You can tune into NASA TV using Realplayer or Windows Media. Tonight I tuned in to see the Cassini Probe live flyby of Titan. These kinds of achievements are inspiring, and make me appreciate what humankind is capable of when it gets its act together.
A few weeks ago I posted an entry about RISK, which is a wargame I used to play as a kid. Each player starts with around 20 armies. In the first phase of the game, the players take turns placing an army onto an unoccupied country on a map of the world. In the second phase, these armies are reinforced with the armies that are left over phase 1. In the third and main phase, players take turns attacking from the countries that they own to adjacent enemy territories. There are a few rules which determine how many additional armies a player gains at the start of their turn. The winner is the player who ends up owning every country on the board, so the goal of the game is world domination. Enough people responded to my blog posting that we ended up having a pizza and RISK evening after work, and it was a great success. I narrowly ended up losing to my collegue Shep, and I hope to avenge my loss at the next RISK meeting. For the record, there are a couple of rules that we may modify to improve the game experience. First, the rules only allow one countries armies to be moved at the end of the turn for reinforcement purposes. This seems odd, since multiple countries can be attacked during a turn. So we're considering allow multiple reinforcements at the end of a turn. In addition, we found the number of additional armies gained for forming a set of cards was too great in the later stages of the game, allowing odd scenarios like a player being beaten down to a single country and then suddenly springing back after cashing in a set of cards for 40 additional armies. So we're also considering limiting the number of additional armies per set of cards to 10. Any additional ideas for improving the rules are most welcome!
I love to read, and right now I'm hooked on a series of books written in the Japanese style of Manga, which are adult-level topics presented in the style of a comic. The series I'm reading is called GTO (Great Teacher Onizuka). It's a very entertaining storyline, and each book ends on a cliffhanger which makes you want to read the next book in the series. The problem is that there are 20 books in the series! I got hooked on book 1 which I read in a single day, then bought books 2..5 which I read in a couple of days, then finally bought books 6..20. That's over $200 on a single series of books! Hopefully I can restrain myself from getting started on a new Manga series for at least a couple of months, because otherwise this is going to become an expensive addiction!
I just finished a book that is enthralling, mysterious, and heart-achingly romantic. It's called The Time Traveler's Wife, and tells the story of a couple's romance; the twist is that the male, Henry, periodically slides several years into the past or future, only to return within hours, days or years. The time travel aspect might sound goofy, but it is used to great effect and leads to some of the most poignant moments of the book. A must-read.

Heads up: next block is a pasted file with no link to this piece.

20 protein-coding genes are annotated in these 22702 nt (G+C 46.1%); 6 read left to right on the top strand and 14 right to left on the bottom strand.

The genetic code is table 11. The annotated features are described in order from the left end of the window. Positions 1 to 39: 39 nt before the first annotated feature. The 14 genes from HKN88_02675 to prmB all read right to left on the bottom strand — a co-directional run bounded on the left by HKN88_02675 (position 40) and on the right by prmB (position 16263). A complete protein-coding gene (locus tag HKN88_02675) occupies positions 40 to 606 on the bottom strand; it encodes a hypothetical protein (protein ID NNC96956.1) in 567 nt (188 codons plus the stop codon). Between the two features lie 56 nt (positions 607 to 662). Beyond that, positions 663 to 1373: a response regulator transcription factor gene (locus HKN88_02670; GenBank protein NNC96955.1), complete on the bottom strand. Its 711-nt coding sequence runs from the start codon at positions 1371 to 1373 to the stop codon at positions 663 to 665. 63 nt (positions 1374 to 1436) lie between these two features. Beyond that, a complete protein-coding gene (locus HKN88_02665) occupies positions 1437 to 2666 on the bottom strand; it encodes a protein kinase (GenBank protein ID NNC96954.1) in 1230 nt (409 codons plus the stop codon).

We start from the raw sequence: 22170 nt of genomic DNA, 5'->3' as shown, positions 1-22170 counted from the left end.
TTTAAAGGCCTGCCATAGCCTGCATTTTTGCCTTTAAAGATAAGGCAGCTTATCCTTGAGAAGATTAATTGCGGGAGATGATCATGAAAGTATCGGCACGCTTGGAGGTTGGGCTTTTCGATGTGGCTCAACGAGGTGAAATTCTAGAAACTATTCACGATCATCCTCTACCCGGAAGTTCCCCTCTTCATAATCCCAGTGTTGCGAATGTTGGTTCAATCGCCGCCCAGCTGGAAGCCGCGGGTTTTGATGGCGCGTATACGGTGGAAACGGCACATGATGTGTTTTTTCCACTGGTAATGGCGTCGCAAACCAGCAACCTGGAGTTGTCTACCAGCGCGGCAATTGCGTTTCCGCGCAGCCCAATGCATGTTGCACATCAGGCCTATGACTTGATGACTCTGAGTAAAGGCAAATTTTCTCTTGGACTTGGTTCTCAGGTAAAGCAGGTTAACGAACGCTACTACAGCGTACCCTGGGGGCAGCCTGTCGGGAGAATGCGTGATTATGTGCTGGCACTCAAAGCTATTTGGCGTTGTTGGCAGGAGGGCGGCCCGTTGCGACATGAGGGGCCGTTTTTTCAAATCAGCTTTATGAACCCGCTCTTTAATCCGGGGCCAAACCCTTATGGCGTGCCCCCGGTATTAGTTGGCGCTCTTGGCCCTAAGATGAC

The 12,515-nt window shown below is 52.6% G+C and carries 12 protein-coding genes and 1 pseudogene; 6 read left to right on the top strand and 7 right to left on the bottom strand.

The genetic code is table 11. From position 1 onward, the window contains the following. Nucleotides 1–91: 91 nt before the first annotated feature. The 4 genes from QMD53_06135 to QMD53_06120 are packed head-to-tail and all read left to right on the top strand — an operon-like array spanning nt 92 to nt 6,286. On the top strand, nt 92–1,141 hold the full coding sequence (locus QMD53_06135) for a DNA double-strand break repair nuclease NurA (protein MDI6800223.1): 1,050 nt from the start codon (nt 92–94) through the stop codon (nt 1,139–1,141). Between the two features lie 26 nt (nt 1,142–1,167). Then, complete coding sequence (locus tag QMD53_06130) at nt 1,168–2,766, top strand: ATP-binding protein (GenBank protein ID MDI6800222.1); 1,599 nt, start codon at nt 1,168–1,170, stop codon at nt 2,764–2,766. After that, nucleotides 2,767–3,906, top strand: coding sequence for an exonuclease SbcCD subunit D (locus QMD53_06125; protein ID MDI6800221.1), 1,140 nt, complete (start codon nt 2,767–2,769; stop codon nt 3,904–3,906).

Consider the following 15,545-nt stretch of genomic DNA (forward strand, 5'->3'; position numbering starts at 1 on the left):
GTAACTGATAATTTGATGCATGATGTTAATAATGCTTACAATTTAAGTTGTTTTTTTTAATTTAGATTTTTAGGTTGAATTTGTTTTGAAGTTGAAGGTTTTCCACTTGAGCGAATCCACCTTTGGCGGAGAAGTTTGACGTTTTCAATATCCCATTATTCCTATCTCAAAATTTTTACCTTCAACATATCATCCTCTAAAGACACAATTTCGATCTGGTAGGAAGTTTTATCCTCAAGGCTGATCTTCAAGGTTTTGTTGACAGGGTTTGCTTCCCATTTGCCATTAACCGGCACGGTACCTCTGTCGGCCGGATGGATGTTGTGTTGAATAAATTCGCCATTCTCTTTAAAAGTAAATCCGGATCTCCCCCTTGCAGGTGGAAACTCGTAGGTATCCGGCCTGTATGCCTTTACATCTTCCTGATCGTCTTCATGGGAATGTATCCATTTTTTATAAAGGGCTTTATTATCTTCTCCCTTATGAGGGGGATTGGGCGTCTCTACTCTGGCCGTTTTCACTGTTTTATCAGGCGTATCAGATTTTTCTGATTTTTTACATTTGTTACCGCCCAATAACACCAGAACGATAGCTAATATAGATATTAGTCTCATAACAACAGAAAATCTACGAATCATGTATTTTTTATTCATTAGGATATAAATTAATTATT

While staying in the UK, I woke at around 4am with a throbbing pain in my lower back. Initially I thought it might have been indigestion or a strained muscle, but when the pain became unbearable, I dragged myself out of bed and drove to the hospital. In the car, I started taking heaving breaths to calm myself, wondering whether this was anything like the pain that women feel during childbirth. 15 minutes later, I was at the emergency ward, and after a few endless minutes of check in, a Doctor diagnosed me as having either pancreatitis or a kidney stone. To ease the pain, I was given two shots of Morphine and an IV, at which point I became comfortably numb. The nurses took a couple of blood samples and an X-ray, and then I was taken in a wheelchair into a regular ward bed. Unfortunately, the blood samples got lost so I had to have them taken a few hours later. Finally, I drifted off to sleep, and when I awoke, the pain had completely gone. After a couple more X-rays, this time taken after I was pumped full of a trace chemical, I was diagnosed with having passed a small kidney stone, perhaps 1-2 millimeters around. I've since learnt that a kidney stone is one of the most painful experiences anyone can have, even more so than childbirth or a gunshot wound. I'll certainly attest to that. I thank my lucky stars that I had this incident in the UK with the help of the National Health, rather than on board a plane over the Atlantic. And apparently the most likely reason that I had a stone in the first place is due to my coffee intake. Drats!
I got back a few days ago from a business trip through 6 european cities; Helsinki, Paris, Brussels, Munich, Milan and London. I managed to squeeze in a few extra-curricular activities, such as drinking Vodka in a Finnish Ice bar, winning $100 playing roulette, downing several pints in an Oktoberfest beer garden, and visiting the Grand Place in Brussels. All in all, a fun but exhausting trip. I'm a big fan of international travel, but sometimes there's no place like home.